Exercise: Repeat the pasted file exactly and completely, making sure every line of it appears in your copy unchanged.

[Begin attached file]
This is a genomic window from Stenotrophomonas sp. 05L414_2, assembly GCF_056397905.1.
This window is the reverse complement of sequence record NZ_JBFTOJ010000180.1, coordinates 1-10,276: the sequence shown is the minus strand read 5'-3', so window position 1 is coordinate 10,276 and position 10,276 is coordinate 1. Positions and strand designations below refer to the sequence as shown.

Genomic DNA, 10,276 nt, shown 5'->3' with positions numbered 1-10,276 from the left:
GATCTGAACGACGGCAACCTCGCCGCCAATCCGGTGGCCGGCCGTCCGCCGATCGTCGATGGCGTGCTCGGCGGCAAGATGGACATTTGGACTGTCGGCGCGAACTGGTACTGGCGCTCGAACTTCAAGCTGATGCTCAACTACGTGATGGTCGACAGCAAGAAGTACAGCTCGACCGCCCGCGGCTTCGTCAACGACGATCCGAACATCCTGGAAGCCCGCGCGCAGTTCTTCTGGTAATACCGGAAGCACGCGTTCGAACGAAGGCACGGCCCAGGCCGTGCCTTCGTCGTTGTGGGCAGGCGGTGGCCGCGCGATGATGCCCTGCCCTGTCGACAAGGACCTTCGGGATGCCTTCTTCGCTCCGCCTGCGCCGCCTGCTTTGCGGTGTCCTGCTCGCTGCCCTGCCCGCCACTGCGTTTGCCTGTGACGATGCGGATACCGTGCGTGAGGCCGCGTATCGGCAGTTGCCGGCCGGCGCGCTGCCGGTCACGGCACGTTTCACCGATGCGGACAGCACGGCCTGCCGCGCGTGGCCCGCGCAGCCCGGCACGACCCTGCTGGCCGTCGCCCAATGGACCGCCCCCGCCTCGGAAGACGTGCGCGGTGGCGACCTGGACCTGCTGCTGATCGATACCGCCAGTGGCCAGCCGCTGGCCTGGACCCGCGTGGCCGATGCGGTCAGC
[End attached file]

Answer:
This is a genomic window from Stenotrophomonas sp. 05L414_2, assembly GCF_056397905.1.
This window is the reverse complement of sequence record NZ_JBFTOJ010000180.1, coordinates 1-10,276: the sequence shown is the minus strand read 5'-3', so window position 1 is coordinate 10,276 and position 10,276 is coordinate 1. Positions and strand designations below refer to the sequence as shown.

Genomic DNA, 10,276 nt, shown 5'->3' with positions numbered 1-10,276 from the left:
GATCTGAACGACGGCAACCTCGCCGCCAATCCGGTGGCCGGCCGTCCGCCGATCGTCGATGGCGTGCTCGGCGGCAAGATGGACATTTGGACTGTCGGCGCGAACTGGTACTGGCGCTCGAACTTCAAGCTGATGCTCAACTACGTGATGGTCGACAGCAAGAAGTACAGCTCGACCGCCCGCGGCTTCGTCAACGACGATCCGAACATCCTGGAAGCCCGCGCGCAGTTCTTCTGGTAATACCGGAAGCACGCGTTCGAACGAAGGCACGGCCCAGGCCGTGCCTTCGTCGTTGTGGGCAGGCGGTGGCCGCGCGATGATGCCCTGCCCTGTCGACAAGGACCTTCGGGATGCCTTCTTCGCTCCGCCTGCGCCGCCTGCTTTGCGGTGTCCTGCTCGCTGCCCTGCCCGCCACTGCGTTTGCCTGTGACGATGCGGATACCGTGCGTGAGGCCGCGTATCGGCAGTTGCCGGCCGGCGCGCTGCCGGTCACGGCACGTTTCACCGATGCGGACAGCACGGCCTGCCGCGCGTGGCCCGCGCAGCCCGGCACGACCCTGCTGGCCGTCGCCCAATGGACCGCCCCCGCCTCGGAAGACGTGCGCGGTGGCGACCTGGACCTGCTGCTGATCGATACCGCCAGTGGCCAGCCGCTGGCCTGGACCCGCGTGGCCGATGCGGTCAGC